Chapter

Iraq

Radwa Ashour, Ferial J. Ghazoul and Hasna Reda-Mekdashi

in Arab Women Writers

Published by American University in Cairo Press

Published in print November 2008 | ISBN: 9789774161469
Published online September 2011 | e-ISBN: 9781936190003 | DOI: http://dx.doi.org/10.5743/cairo/9789774161469.003.0006
Iraq

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Iraqi women can draw on a rich literary tradition that stretches back to the dawn of recorded civilization at Sumer and Babel, and continues up to the pre-Islamic era and after the Islamic conquest. In Iraq, women were deprived of the right education; literature and debate were no longer part of their lives as they had been in the golden age. Women continued to find windows of expression in even the darkest periods, illustrated in poetry and songs produced for both joyous and sad occasions, at weddings and funerals, as well as religious supplications and popular tales. Iraqi women's literature continued to evolve throughout the twentieth century. If women writers started out with traditional poetry and naive fiction, they soon grasped the tools of their trade, advocated modernizing it, and broke the restraints surrounding it.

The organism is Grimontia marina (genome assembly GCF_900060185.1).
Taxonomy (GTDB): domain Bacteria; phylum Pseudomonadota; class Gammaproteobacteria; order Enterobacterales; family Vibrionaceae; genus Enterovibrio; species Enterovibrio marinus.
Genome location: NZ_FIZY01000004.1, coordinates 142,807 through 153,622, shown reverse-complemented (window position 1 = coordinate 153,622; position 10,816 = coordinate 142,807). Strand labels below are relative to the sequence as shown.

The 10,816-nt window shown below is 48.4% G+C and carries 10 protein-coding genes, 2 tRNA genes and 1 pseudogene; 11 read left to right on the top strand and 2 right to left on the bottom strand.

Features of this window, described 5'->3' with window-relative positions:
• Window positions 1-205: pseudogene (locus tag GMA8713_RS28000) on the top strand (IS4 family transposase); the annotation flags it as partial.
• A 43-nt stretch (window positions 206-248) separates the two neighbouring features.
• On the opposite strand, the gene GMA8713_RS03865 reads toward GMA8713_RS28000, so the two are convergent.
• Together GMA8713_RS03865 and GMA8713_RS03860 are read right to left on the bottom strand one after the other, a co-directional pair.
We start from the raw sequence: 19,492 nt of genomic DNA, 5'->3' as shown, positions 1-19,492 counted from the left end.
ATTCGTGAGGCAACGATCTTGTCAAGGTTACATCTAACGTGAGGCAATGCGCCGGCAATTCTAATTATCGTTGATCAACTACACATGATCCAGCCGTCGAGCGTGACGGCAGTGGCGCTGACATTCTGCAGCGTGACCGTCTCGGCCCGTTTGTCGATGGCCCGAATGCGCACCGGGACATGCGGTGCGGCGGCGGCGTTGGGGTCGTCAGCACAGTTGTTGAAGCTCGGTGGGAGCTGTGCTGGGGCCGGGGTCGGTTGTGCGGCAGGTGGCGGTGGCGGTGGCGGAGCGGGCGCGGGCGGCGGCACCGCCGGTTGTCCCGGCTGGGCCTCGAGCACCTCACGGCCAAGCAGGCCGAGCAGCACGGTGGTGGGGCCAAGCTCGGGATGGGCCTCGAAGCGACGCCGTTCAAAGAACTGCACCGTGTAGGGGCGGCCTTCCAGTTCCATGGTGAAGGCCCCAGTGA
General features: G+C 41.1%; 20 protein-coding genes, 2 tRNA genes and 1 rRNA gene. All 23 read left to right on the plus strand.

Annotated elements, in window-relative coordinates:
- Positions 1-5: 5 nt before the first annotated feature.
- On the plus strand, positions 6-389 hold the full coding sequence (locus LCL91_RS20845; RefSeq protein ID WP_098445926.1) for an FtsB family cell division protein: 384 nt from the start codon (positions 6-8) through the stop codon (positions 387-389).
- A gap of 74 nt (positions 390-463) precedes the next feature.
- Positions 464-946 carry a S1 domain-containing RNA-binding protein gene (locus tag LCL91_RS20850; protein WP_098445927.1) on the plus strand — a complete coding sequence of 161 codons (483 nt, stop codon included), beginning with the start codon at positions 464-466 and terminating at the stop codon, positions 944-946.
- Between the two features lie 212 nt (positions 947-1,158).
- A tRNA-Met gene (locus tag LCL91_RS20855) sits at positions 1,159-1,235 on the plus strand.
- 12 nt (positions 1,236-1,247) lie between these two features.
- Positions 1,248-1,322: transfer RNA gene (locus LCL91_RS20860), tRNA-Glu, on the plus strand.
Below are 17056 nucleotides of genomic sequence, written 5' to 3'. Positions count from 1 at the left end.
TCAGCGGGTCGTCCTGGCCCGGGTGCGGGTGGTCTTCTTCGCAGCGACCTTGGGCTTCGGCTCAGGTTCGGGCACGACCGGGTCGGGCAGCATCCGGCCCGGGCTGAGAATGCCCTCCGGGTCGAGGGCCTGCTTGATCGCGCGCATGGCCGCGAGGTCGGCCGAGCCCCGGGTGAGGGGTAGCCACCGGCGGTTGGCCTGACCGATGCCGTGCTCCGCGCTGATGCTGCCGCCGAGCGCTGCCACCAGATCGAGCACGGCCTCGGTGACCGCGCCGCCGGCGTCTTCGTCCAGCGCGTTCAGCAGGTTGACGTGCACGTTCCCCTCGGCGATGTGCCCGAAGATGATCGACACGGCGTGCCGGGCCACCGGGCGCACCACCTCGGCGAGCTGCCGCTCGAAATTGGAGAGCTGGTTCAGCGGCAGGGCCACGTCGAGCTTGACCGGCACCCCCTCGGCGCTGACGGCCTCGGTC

Keywords: Iraq; women; literature; writers; recorded civilization

Chapter.  11970 words. 

Subjects: Society and Culture

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